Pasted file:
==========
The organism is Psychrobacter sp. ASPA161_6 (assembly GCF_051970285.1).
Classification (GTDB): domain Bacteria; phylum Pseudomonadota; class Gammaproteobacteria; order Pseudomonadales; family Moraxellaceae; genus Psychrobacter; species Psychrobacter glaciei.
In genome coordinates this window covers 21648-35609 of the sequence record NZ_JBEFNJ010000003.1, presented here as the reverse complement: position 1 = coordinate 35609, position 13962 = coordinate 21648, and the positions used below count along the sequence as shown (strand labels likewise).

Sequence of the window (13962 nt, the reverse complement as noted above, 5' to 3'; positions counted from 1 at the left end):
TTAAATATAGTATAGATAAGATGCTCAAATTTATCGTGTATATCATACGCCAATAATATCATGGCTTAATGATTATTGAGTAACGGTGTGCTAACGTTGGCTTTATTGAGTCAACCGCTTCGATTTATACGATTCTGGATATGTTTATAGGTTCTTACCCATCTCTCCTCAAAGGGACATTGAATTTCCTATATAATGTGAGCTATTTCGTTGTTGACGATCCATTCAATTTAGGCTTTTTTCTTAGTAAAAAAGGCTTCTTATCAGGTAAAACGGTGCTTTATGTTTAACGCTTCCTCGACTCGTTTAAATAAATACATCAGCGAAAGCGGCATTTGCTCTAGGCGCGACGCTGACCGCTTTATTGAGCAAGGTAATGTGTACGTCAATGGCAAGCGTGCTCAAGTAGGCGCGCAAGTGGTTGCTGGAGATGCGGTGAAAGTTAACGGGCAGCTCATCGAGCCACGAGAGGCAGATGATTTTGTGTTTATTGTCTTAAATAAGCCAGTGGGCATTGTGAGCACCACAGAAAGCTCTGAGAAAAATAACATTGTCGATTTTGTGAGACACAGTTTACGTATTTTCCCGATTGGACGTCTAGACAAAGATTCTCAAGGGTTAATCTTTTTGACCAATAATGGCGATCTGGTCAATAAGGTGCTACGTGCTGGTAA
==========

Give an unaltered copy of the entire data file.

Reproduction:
The organism is Psychrobacter sp. ASPA161_6 (assembly GCF_051970285.1).
Classification (GTDB): domain Bacteria; phylum Pseudomonadota; class Gammaproteobacteria; order Pseudomonadales; family Moraxellaceae; genus Psychrobacter; species Psychrobacter glaciei.
In genome coordinates this window covers 21648-35609 of the sequence record NZ_JBEFNJ010000003.1, presented here as the reverse complement: position 1 = coordinate 35609, position 13962 = coordinate 21648, and the positions used below count along the sequence as shown (strand labels likewise).

Sequence of the window (13962 nt, the reverse complement as noted above, 5' to 3'; positions counted from 1 at the left end):
TTAAATATAGTATAGATAAGATGCTCAAATTTATCGTGTATATCATACGCCAATAATATCATGGCTTAATGATTATTGAGTAACGGTGTGCTAACGTTGGCTTTATTGAGTCAACCGCTTCGATTTATACGATTCTGGATATGTTTATAGGTTCTTACCCATCTCTCCTCAAAGGGACATTGAATTTCCTATATAATGTGAGCTATTTCGTTGTTGACGATCCATTCAATTTAGGCTTTTTTCTTAGTAAAAAAGGCTTCTTATCAGGTAAAACGGTGCTTTATGTTTAACGCTTCCTCGACTCGTTTAAATAAATACATCAGCGAAAGCGGCATTTGCTCTAGGCGCGACGCTGACCGCTTTATTGAGCAAGGTAATGTGTACGTCAATGGCAAGCGTGCTCAAGTAGGCGCGCAAGTGGTTGCTGGAGATGCGGTGAAAGTTAACGGGCAGCTCATCGAGCCACGAGAGGCAGATGATTTTGTGTTTATTGTCTTAAATAAGCCAGTGGGCATTGTGAGCACCACAGAAAGCTCTGAGAAAAATAACATTGTCGATTTTGTGAGACACAGTTTACGTATTTTCCCGATTGGACGTCTAGACAAAGATTCTCAAGGGTTAATCTTTTTGACCAATAATGGCGATCTGGTCAATAAGGTGCTACGTGCTGGTAA